Difference between To and For

Key Difference: To is primarily used for destination, time, distance, comparison, giving (verb), and motive or reason with a verb. For is primarily used for benefits, period of time, schedule, opinion, task, motive or reason with noun, or describing a function. ‘TO’ is always with a verb, and ‘FOR’ is always with a noun.

To‘To’ and ‘for’ are two very different words in the English language that are very commonly used. In fact, it will be hard to some across a small paragraph that does not end up using these terms not only once but multiple times. Though it might be easy to understand those terms when you come across them in reading, it might be a little difficult to see where to actually use them.

The problem is that both ‘to’ and ‘for’ are very commonly used words, and they are very similar. In fact, there are many instances where the two can be used in the same sentences, however, the meaning of the sentence does change subtly, which many people might have trouble with. So, let us look at the two terms and which are the correct ways of using them, and where.

Both the terms are primarily used as prepositions, which means that they are used to link two different words or things together. They show a relationship between two different things. For example: “Mary went to the market.” This indicates that Mary went to the market. The sentence connects Mary and the market. Similarly, “The cake is for John,” indicates that the cake is for John, i.e. a relationship between John and the cake. However, that still leaves the question of when to use which one.

It should be noted that there is particular situations where ‘to’ and ‘for’ are used. For example, ‘to’ is used to describe a state of being. It is more literal in its usage. It describes direct actions, such as to give, to go, to be, whereas, ‘for’ describes a state of thinking. It is more abstract, and more about thought, rather than actually being, such as for life, for milk.

ForLet’s consider an example, “I went to the market to get bread” or “I went to the market for bread,” the meaning of the two sentences is the same, I went to the market and I got bread. However, there is a slight difference in the manner that ‘to’ and ‘for’ are used. ‘To’ is more direct and descriptive. It describes a direct function, a verb, “I went to get bread.” ‘For’, on the other hand, is a more roundabout way of saying the same thing. It does not describe a direct function; its more passive, “I went for bread.” Similarly, the first part of the sentence also uses ‘to’ for the same reason, “I went to the market.” It is a direct action.

Keeping this in mind, it should be noted that ‘to’ is primarily used for destination, time, distance, comparison, giving (verb), and motive or reason with a verb. Whereas ‘for’ is primarily used for benefits, period of time, schedule, opinion, task, motive or reason with noun, or describing a function.

This list of things to use ‘to’ and ‘for’ can get quite confusing, and difficult to remember. So, to simply things, there is a rule of thumb that can be used in most situations – ‘TO’ is always with a verb, and ‘FOR’ is always with a noun. Of course there are exceptions to the rule and it doesn’t apply in most instances, but for majority of general usage, this rule is true.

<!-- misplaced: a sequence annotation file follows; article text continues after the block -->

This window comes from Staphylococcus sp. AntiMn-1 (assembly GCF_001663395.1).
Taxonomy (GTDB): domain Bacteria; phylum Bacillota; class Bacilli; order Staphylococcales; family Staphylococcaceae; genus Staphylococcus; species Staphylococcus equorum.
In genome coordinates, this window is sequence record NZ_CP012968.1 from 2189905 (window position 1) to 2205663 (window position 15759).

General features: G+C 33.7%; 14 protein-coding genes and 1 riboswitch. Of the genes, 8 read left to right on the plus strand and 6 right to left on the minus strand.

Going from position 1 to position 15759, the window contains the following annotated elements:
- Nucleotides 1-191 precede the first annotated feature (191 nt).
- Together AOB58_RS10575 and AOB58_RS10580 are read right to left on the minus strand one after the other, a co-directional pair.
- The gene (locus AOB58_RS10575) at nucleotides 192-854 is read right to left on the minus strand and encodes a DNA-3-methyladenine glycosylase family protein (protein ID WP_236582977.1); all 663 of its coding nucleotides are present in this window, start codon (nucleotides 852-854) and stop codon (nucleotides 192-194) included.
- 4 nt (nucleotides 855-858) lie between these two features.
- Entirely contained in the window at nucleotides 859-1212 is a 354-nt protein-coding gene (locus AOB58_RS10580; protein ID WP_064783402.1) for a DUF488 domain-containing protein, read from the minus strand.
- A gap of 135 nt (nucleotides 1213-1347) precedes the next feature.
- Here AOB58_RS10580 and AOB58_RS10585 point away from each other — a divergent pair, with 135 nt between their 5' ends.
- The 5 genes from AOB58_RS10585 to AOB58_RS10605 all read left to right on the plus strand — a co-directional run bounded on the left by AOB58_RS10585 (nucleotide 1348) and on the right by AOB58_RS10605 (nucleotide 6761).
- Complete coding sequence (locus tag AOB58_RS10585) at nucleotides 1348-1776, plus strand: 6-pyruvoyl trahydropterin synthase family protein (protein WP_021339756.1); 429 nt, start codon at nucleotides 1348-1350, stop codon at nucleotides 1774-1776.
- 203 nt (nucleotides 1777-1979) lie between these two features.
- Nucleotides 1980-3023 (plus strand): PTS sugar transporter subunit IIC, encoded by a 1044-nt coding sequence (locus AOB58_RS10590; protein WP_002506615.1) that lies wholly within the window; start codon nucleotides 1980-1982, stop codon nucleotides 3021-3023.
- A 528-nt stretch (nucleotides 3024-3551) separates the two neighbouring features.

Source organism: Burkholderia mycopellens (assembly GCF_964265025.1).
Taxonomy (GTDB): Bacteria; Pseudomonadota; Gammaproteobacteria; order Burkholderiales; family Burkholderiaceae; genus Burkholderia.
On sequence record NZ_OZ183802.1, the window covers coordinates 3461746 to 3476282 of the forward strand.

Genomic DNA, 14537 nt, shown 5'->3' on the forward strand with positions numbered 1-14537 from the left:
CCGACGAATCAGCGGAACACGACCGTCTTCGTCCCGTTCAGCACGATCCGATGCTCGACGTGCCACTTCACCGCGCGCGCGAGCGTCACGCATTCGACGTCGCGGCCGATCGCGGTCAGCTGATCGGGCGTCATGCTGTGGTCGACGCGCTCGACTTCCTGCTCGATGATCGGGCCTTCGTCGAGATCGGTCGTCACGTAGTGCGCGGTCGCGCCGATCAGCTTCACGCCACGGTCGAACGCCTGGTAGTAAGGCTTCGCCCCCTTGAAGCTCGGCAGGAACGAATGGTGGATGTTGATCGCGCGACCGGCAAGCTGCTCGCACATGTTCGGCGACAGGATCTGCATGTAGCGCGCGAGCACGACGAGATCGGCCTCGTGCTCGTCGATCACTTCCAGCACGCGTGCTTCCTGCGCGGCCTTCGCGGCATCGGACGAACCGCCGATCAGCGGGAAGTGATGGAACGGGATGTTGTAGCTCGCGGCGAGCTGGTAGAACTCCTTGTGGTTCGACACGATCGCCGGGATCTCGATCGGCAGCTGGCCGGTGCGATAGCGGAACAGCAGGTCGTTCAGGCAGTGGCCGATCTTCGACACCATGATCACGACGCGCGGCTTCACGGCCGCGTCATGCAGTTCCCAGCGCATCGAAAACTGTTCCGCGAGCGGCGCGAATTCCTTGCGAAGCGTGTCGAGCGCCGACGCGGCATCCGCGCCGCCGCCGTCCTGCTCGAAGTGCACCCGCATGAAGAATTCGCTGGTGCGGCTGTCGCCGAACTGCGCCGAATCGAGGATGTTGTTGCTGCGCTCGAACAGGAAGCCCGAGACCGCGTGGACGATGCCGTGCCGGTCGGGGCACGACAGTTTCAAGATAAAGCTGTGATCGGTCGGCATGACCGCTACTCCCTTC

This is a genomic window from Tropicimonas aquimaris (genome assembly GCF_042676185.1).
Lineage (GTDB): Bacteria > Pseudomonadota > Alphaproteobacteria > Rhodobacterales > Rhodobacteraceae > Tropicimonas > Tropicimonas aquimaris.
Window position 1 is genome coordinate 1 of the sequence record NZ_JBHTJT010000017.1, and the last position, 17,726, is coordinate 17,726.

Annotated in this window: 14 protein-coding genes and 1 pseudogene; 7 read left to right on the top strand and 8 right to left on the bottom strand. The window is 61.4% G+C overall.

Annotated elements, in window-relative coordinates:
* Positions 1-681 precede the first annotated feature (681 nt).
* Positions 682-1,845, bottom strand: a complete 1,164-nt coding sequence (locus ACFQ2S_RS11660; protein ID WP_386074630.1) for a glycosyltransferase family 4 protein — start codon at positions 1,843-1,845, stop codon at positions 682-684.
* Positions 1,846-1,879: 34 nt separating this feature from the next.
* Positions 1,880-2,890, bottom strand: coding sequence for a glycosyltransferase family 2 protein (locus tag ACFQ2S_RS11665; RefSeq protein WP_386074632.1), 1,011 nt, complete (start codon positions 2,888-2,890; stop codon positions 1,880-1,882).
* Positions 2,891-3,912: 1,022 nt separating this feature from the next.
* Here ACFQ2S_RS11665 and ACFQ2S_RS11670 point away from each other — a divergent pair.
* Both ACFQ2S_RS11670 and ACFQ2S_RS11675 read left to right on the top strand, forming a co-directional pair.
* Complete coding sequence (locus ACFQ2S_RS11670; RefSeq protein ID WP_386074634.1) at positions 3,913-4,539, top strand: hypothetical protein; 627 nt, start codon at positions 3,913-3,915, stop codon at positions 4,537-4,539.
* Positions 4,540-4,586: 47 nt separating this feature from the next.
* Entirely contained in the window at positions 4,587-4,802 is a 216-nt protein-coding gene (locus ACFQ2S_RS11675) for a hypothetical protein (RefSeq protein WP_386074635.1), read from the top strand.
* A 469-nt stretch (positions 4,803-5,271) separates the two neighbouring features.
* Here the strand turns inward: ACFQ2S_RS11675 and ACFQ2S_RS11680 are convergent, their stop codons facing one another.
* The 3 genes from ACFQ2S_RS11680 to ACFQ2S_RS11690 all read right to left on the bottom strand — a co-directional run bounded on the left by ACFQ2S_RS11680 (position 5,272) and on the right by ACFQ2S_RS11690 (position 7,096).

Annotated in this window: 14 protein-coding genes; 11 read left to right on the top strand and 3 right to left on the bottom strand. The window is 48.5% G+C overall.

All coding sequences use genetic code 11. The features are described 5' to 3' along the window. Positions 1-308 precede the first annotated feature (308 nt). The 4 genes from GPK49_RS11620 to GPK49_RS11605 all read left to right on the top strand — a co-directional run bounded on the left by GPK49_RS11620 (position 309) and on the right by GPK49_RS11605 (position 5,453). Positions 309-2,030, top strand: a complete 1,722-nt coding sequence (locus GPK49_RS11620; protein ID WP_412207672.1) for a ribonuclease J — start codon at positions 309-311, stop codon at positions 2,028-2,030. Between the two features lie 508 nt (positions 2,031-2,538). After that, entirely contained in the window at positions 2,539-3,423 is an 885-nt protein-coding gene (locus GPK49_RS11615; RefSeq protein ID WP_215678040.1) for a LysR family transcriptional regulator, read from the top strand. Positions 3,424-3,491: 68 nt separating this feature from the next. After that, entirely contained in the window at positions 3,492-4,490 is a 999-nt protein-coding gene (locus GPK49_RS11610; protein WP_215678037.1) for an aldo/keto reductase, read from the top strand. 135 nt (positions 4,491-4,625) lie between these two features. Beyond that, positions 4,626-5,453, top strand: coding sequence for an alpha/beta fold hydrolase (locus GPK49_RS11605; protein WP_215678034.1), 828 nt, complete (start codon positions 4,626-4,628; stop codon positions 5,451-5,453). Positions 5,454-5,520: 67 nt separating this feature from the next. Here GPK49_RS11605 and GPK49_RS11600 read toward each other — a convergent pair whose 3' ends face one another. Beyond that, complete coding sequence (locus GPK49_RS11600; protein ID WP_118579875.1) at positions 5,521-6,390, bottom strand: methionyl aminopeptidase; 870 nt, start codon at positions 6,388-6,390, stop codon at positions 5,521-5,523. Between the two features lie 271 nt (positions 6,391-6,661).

Comparison between To and For:

 

To

For

Definition (Oxford Dictionaries)

  • Expressing motion in the direction of (a particular location)
  • Approaching or reaching (a particular condition)
  • Identifying the person or thing affected by or receiving something.
  • Identifying a particular relationship between one person and another.
  • Indicating that two things are attached or linked.
  • Concerning or likely to concern (something)
  • Used to introduce the second element in a comparison.
  • Expressing purpose or intention.
  • Expressing an outcome or result.
  • In support of or in favour of (a person or policy)
  • Affecting, with regard to, or in respect of.
  • On behalf of or to the benefit of.
  • Having (the thing mentioned) as a purpose or function.
  • Having (the thing mentioned) as a reason or cause.
  • Having (the place mentioned) as a destination.
  • Representing (the thing mentioned)
  • In place of or in exchange for.
  • In relation to the expected norm of.
  • Indicating the length of (a period of time)
  • Indicating the extent of (a distance)
  • Indicating an occasion in a series.
  • Because; since.

Description

Used to describe a state of being. It is more literal in its usage. It describes direct actions, such as to give, to go, to be,

Does not describe a direct function; its more passive

Function

To describe a connection between two things or objects

To describe a connection between two things or objects

Type

Preposition

Infinitive Marker

Adverb

Preposition

Conjunction

Uses

Primarily used for destination, time, distance, comparison, giving (verb), and motive or reason with a verb.

Primarily used for benefits, period of time, schedule, opinion, task, motive or reason with noun, or describing a function.

Primarily used with

Verb

Noun

Example

Mark is going to London. (Destination)

“It’s time to party. (Time)

It is 10 miles to the store. (Distance)

I prefer cake to pie. (Comparison)

I gave my pen to Joan. (Giving)

I came here to study. (Motive or reason)

 

Yogurt is good for you. (Benefits)

I’ve lived here for a year. (Period of Time)

I have an appointment for 2 pm. (Schedule)

I am all for freedom of speech. (Opinion)

Can you do that for me? (Task)

Let’s meet for dinner. (Motive or reason with noun)

A book is for reading. (Function).

Reference: Oxford Dictionaries (To, For), Espresso English, StackExchange,
English Lessons with Adam, English Forums
Image Courtesy: wikimedia.org, timeforkids.com.au

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